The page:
On 30 June UNICEF (the UN Children’s Emergency Fund) released a report highlighting the grave situation faced by children in Iraq as a result of the current conflict. Their report alleges that 3.6 million children in Iraq are at serious risk of death, injury, sexual violence, abduction and recruitment into armed groups. Almost one in five schools is reportedly out of use due to conflict and millions of Iraqi children of school age are missing out on education.
Iraq remains one of the most dangerous countries for journalists, and reports suggest press freedom is increasingly restricted. In a recent report Iraq ranked 158 out 180 on the 2016 World Press Freedom Index (down 2 places from 2015). Since March the Communication and Media Commission (CMC) has reportedly shut down the Baghdad office of Al Jazeera, closed the local TV channel Al-Baghdadia, and stopped broadcasts of the satirical Albasheer Show.
Iraq retains the death penalty and continues to carry out executions and issue death sentences. On 20 June, Justice Minister Haider al Zamili announced that the Ministry of Justice had carried out 12 executions in the last month. Although these numbers have yet to be confirmed, this appears to be in addition to 24 other executions reportedly carried out since January. In February a court in Baghdad convicted 40 defendants under anti-terrorism legislation in relation to the Camp Speicher massacre and sentenced them to death. In June a court in Erbil sentenced seven alleged members of Daesh to death for their role in a car bomb attack in April 2015 and seven more people for their role in attacks on government offices in November 2014.
Iraqi Prime Minister Haider al Abadi has committed to investigating all reports of abuses and violations and ensuring those responsible are held to account. He has also stated that the protection of civilians and meeting the needs of the displaced population is a priority. The Kurdistan Regional Government (KRG) has stated that respect for human rights is fundamental to Peshmerga operations and they have undertaken to investigate all allegations of violations by the KSF.
On 7 June, the HCHR highlighted concerns for those fleeing Fallujah. He urged the government of Iraq to take immediate measures to ensure that civilians are treated in accordance with international human rights and humanitarian law. Our Ambassador in Baghdad and the Consul General in Erbil have been clear that protecting civilians must be a priority for all Iraqi forces. They urged Iraqi authorities to investigate all credible allegations thoroughly, and to hold those responsible to account.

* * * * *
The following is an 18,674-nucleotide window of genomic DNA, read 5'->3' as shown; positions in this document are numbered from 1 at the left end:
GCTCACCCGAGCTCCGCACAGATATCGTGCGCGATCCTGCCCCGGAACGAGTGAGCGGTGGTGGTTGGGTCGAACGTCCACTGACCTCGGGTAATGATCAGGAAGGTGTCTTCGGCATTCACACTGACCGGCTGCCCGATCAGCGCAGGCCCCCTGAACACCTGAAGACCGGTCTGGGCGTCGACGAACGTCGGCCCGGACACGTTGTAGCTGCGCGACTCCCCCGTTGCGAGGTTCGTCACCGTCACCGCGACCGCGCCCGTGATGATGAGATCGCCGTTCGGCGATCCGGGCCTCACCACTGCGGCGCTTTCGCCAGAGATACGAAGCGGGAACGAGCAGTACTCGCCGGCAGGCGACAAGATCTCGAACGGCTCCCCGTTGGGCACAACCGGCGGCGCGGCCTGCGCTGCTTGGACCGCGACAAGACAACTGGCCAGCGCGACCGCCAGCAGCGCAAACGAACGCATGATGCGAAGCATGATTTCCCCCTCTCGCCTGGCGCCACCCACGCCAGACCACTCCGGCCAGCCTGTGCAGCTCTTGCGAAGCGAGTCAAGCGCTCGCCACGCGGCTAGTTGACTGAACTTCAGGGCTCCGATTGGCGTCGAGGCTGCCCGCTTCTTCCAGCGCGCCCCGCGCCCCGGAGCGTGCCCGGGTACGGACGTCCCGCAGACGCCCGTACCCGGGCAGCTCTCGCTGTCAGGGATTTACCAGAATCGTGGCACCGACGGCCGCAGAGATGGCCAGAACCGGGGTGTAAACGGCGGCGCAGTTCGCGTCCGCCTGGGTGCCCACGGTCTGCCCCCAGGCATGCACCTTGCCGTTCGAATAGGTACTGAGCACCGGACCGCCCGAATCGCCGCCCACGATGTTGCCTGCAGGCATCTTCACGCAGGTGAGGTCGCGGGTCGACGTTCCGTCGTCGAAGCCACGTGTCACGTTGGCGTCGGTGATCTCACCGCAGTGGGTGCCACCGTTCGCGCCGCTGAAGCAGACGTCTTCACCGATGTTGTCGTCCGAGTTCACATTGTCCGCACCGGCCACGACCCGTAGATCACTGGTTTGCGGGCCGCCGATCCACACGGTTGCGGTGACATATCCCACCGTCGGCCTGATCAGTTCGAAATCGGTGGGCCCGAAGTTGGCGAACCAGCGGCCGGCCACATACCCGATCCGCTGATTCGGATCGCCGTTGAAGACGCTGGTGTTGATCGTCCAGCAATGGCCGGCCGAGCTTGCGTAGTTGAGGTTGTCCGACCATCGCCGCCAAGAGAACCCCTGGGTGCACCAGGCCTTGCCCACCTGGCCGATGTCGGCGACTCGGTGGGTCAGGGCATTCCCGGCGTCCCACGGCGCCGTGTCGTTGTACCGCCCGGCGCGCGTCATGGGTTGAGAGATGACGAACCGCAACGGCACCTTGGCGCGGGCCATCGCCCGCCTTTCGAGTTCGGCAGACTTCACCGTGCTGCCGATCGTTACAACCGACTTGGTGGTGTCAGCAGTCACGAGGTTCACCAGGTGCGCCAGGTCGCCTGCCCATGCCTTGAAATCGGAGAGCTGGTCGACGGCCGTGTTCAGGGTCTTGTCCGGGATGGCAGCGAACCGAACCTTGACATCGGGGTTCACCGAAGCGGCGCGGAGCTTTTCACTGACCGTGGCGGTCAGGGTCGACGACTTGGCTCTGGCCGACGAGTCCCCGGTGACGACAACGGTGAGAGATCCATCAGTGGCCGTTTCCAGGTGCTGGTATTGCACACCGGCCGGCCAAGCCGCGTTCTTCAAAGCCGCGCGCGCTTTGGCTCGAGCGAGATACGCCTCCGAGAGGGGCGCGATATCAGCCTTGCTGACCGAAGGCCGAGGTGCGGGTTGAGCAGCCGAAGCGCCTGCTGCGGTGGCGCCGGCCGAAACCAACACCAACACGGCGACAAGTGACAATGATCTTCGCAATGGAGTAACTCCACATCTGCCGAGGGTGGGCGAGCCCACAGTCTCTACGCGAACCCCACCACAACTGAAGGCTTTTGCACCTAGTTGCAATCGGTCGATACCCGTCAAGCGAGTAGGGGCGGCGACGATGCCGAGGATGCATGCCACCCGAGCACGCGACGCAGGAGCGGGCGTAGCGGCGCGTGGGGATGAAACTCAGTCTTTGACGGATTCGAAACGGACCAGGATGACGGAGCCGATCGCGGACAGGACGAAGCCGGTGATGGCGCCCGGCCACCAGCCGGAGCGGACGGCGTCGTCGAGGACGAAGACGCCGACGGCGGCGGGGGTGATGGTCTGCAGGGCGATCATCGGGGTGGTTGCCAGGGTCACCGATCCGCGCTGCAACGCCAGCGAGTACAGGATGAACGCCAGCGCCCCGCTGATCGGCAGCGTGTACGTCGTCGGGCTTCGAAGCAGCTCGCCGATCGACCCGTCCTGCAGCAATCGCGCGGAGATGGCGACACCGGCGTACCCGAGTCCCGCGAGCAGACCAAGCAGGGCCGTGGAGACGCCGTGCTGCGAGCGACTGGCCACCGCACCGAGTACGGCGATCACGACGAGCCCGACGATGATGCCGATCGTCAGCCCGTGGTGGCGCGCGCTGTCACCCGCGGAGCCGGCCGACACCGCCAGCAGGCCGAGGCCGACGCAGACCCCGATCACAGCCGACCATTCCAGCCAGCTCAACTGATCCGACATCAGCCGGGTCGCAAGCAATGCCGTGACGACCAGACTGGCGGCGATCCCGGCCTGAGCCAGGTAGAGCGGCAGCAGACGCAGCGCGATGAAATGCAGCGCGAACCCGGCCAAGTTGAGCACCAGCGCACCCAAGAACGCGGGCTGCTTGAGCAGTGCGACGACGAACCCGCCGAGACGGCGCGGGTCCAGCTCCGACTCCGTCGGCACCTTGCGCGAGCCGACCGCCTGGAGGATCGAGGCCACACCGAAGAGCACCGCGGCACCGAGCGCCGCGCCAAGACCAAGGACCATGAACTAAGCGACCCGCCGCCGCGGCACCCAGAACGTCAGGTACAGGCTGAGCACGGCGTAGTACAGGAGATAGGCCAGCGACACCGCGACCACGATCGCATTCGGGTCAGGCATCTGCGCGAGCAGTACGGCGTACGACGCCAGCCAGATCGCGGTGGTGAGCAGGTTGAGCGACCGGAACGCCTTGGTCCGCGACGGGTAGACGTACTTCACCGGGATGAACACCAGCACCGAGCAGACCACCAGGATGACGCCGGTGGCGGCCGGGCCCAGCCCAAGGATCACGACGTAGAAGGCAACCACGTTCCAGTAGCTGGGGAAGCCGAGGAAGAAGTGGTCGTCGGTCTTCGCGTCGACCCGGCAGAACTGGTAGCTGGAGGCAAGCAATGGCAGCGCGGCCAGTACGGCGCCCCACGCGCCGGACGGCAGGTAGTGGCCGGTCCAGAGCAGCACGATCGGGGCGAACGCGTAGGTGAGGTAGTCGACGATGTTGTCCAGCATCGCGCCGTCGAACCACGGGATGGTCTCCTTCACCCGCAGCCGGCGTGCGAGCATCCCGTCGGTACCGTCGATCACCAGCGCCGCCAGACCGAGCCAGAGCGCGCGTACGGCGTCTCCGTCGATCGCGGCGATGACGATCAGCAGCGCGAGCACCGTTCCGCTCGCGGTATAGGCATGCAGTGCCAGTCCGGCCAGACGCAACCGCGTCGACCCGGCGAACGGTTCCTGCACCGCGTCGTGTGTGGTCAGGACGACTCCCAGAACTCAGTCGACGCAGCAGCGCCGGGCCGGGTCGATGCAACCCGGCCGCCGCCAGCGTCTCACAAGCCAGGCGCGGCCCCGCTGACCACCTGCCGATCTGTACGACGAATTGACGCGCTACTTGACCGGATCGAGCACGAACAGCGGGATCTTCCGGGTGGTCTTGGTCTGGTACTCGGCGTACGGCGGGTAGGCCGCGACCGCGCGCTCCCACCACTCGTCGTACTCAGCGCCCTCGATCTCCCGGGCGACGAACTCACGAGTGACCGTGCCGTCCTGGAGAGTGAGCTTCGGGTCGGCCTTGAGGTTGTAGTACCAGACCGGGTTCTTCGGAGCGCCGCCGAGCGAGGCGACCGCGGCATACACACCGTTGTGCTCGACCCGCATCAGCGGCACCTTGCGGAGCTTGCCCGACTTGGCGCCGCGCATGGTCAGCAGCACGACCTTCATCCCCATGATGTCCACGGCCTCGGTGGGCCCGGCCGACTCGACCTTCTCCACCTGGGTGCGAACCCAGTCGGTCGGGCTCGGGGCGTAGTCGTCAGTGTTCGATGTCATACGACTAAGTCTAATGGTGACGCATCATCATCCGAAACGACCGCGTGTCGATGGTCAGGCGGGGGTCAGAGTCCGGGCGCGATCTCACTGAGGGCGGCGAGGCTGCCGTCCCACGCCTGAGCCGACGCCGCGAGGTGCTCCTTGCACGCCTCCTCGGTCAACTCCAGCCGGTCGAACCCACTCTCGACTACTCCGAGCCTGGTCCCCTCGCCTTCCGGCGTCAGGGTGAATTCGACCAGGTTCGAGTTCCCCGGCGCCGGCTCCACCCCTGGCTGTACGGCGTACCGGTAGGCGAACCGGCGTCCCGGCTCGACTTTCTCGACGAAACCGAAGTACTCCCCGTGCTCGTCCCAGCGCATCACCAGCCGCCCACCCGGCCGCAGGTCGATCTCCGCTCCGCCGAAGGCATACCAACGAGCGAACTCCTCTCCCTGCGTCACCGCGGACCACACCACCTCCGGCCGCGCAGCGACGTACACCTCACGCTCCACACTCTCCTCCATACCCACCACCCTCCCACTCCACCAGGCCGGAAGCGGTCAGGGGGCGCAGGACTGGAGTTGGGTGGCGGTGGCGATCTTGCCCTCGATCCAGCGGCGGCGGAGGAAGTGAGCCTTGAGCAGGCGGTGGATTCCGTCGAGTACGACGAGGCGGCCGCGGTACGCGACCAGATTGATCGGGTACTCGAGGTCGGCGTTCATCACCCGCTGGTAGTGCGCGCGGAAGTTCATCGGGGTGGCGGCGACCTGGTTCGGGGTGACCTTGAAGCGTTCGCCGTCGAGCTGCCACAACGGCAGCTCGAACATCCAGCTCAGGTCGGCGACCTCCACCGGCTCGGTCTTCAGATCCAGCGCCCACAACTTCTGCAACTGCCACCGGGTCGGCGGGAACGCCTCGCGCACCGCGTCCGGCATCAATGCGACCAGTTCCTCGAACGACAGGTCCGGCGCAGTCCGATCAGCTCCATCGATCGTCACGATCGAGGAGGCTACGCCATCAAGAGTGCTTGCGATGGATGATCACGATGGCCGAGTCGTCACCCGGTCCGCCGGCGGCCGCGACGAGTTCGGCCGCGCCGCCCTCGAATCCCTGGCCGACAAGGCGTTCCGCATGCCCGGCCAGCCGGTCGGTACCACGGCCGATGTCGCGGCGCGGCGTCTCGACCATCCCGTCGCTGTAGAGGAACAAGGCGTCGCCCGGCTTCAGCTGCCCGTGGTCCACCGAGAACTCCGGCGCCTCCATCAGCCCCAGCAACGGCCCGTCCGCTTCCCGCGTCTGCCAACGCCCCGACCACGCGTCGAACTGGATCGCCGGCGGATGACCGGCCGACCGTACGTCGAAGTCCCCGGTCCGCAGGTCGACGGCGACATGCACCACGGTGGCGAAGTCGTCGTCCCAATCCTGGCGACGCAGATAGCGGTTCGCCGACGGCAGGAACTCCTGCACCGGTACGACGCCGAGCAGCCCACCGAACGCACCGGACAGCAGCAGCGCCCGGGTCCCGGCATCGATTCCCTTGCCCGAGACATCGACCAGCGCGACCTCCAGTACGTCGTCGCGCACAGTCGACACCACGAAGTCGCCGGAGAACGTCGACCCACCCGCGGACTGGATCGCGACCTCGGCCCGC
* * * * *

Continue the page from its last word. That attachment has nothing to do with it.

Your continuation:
The UK continues to support stabilisation efforts in Iraq in order to create the conditions to promote the voluntary, safe, dignified, and sustainable return of refugees and IDPs, particularly in areas freed from Daesh. Since January we have agreed an additional £3.5m for the UN Development Programme. This is to support immediate stabilisation needs in towns such as Al Dour and Mkeishifa in Salah ad Din, where most of the population have returned and are now benefitting from renovated infrastructure. It also supports stabilisation needs in Rabia in Ninewah, to which more than 90% of the population have returned and now benefit from improved electricity and rehabilitated agriculture. In April the UK announced an additional £2m in funding for the UN Mine Action Service for assessment and emergency Improvised Explosive Devises (IED) clearance activity in Ramadi and other areas freed from Daesh.
On 20 April, Baroness Anelay, FCO Minister for Human Rights and the Prime Minister’s Special Representative on Preventing Sexual Violence in Conflict, launched the Kurdish translation of the International Protocol on the Documentation and Investigation of Sexual Violence in Conflict at an event at the House of Lords with the Iraqi Ambassador and KRG High Representative. During the event Baroness Anelay stressed the importance of documenting crimes consistently, in a victim sensitive way. The British Consul General in Erbil hosted a similar event in cooperation with the KRG.